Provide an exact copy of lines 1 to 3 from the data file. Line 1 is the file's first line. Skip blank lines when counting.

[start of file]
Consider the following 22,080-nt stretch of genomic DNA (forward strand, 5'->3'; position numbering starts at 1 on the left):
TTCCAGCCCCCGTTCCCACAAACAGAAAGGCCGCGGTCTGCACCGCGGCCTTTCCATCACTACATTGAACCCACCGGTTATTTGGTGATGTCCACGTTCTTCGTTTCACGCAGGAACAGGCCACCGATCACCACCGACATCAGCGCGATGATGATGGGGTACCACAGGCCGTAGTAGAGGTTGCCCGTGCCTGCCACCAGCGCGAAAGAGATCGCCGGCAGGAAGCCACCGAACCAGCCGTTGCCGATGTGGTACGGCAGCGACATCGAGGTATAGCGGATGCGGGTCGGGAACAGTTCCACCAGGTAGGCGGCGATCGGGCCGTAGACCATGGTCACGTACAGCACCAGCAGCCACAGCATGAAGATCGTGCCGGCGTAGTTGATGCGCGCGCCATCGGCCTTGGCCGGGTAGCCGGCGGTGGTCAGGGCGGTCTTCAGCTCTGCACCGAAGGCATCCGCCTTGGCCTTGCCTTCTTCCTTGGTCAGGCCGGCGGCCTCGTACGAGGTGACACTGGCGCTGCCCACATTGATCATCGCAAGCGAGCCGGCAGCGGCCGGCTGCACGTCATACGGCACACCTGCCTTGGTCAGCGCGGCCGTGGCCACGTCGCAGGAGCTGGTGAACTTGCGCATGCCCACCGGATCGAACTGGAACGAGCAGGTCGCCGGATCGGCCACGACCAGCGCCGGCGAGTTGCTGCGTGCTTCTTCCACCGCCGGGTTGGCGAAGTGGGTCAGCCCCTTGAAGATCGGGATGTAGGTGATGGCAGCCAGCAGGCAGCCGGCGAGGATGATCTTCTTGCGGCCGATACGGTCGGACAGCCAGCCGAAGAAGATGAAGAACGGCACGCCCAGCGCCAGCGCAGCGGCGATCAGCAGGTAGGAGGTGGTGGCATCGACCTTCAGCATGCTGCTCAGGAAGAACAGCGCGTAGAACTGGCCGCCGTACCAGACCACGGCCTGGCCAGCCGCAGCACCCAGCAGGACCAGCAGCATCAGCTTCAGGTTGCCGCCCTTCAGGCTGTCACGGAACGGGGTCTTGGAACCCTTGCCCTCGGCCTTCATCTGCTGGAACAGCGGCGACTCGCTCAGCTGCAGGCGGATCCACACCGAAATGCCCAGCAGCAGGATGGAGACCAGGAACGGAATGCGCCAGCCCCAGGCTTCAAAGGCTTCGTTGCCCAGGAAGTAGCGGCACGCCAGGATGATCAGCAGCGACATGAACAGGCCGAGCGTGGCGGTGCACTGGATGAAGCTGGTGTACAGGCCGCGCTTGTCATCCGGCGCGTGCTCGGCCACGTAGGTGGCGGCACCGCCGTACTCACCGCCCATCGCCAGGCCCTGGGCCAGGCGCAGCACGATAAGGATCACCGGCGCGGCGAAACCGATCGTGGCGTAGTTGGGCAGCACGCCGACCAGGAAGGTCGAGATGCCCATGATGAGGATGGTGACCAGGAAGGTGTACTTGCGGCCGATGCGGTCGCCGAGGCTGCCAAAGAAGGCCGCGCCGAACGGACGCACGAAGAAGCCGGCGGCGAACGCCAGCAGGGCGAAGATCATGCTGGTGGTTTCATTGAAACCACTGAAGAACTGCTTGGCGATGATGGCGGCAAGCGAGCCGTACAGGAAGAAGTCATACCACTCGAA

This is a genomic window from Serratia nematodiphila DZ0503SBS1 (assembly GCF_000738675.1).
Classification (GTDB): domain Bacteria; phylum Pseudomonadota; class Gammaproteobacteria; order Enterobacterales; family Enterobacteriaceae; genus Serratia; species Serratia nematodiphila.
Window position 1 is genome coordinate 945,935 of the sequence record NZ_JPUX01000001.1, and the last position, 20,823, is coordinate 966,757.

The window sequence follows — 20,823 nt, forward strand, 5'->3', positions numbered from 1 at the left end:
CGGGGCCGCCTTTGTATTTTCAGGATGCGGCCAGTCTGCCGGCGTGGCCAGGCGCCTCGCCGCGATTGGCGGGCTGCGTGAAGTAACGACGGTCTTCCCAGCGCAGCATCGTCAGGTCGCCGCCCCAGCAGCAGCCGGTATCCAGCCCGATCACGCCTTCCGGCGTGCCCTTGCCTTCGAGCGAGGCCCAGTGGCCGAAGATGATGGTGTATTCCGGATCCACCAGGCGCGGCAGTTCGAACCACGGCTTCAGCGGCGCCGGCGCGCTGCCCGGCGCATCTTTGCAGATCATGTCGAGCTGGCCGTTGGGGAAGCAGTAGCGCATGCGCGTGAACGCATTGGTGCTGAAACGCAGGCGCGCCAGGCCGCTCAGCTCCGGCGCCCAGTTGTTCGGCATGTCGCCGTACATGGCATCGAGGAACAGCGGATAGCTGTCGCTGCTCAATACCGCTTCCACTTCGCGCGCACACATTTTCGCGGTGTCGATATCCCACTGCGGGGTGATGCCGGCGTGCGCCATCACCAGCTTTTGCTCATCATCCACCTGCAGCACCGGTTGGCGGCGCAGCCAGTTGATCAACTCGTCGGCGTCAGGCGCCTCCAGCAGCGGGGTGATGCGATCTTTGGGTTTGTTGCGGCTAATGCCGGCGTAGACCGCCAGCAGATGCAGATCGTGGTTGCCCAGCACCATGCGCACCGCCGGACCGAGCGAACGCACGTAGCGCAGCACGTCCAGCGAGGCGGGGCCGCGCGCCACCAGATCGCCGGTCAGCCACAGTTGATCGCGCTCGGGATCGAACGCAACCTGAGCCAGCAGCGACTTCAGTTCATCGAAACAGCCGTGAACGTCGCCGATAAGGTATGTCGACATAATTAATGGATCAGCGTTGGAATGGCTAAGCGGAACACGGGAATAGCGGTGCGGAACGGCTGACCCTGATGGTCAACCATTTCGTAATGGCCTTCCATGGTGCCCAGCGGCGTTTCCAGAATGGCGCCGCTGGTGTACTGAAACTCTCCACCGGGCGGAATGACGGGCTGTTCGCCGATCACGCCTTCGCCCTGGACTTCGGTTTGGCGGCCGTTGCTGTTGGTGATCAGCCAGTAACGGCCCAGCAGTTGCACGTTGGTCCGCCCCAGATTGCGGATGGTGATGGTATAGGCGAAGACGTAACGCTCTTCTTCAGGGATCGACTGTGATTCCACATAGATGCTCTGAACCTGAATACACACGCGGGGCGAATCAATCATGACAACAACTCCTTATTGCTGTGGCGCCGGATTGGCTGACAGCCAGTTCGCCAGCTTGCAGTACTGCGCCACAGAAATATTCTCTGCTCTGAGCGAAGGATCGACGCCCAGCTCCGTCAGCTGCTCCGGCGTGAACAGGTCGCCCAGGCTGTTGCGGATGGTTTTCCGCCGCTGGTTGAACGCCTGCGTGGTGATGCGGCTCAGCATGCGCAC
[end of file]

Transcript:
Consider the following 22,080-nt stretch of genomic DNA (forward strand, 5'->3'; position numbering starts at 1 on the left):
TTCCAGCCCCCGTTCCCACAAACAGAAAGGCCGCGGTCTGCACCGCGGCCTTTCCATCACTACATTGAACCCACCGGTTATTTGGTGATGTCCACGTTCTTCGTTTCACGCAGGAACAGGCCACCGATCACCACCGACATCAGCGCGATGATGATGGGGTACCACAGGCCGTAGTAGAGGTTGCCCGTGCCTGCCACCAGCGCGAAAGAGATCGCCGGCAGGAAGCCACCGAACCAGCCGTTGCCGATGTGGTACGGCAGCGACATCGAGGTATAGCGGATGCGGGTCGGGAACAGTTCCACCAGGTAGGCGGCGATCGGGCCGTAGACCATGGTCACGTACAGCACCAGCAGCCACAGCATGAAGATCGTGCCGGCGTAGTTGATGCGCGCGCCATCGGCCTTGGCCGGGTAGCCGGCGGTGGTCAGGGCGGTCTTCAGCTCTGCACCGAAGGCATCCGCCTTGGCCTTGCCTTCTTCCTTGGTCAGGCCGGCGGCCTCGTACGAGGTGACACTGGCGCTGCCCACATTGATCATCGCAAGCGAGCCGGCAGCGGCCGGCTGCACGTCATACGGCACACCTGCCTTGGTCAGCGCGGCCGTGGCCACGTCGCAGGAGCTGGTGAACTTGCGCATGCCCACCGGATCGAACTGGAACGAGCAGGTCGCCGGATCGGCCACGACCAGCGCCGGCGAGTTGCTGCGTGCTTCTTCCACCGCCGGGTTGGCGAAGTGGGTCAGCCCCTTGAAGATCGGGATGTAGGTGATGGCAGCCAGCAGGCAGCCGGCGAGGATGATCTTCTTGCGGCCGATACGGTCGGACAGCCAGCCGAAGAAGATGAAGAACGGCACGCCCAGCGCCAGCGCAGCGGCGATCAGCAGGTAGGAGGTGGTGGCATCGACCTTCAGCATGCTGCTCAGGAAGAACAGCGCGTAGAACTGGCCGCCGTACCAGACCACGGCCTGGCCAGCCGCAGCACCCAGCAGGACCAGCAGCATCAGCTTCAGGTTGCCGCCCTTCAGGCTGTCACGGAACGGGGTCTTGGAACCCTTGCCCTCGGCCTTCATCTGCTGGAACAGCGGCGACTCGCTCAGCTGCAGGCGGATCCACACCGAAATGCCCAGCAGCAGGATGGAGACCAGGAACGGAATGCGCCAGCCCCAGGCTTCAAAGGCTTCGTTGCCCAGGAAGTAGCGGCACGCCAGGATGATCAGCAGCGACATGAACAGGCCGAGCGTGGCGGTGCACTGGATGAAGCTGGTGTACAGGCCGCGCTTGTCATCCGGCGCGTGCTCGGCCACGTAGGTGGCGGCACCGCCGTACTCACCGCCCATCGCCAGGCCCTGGGCCAGGCGCAGCACGATAAGGATCACCGGCGCGGCGAAACCGATCGTGGCGTAGTTGGGCAGCACGCCGACCAGGAAGGTCGAGATGCCCATGATGAGGATGGTGACCAGGAAGGTGTACTTGCGGCCGATGCGGTCGCCGAGGCTGCCAAAGAAGGCCGCGCCGAACGGACGCACGAAGAAGCCGGCGGCGAACGCCAGCAGGGCGAAGATCATGCTGGTGGTTTCATTGAAACCACTGAAGAACTGCTTGGCGATGATGGCGGCAAGCGAGCCGTACAGGAAGAAGTCATACCACTCGAA

This is a genomic window from Serratia nematodiphila DZ0503SBS1 (assembly GCF_000738675.1).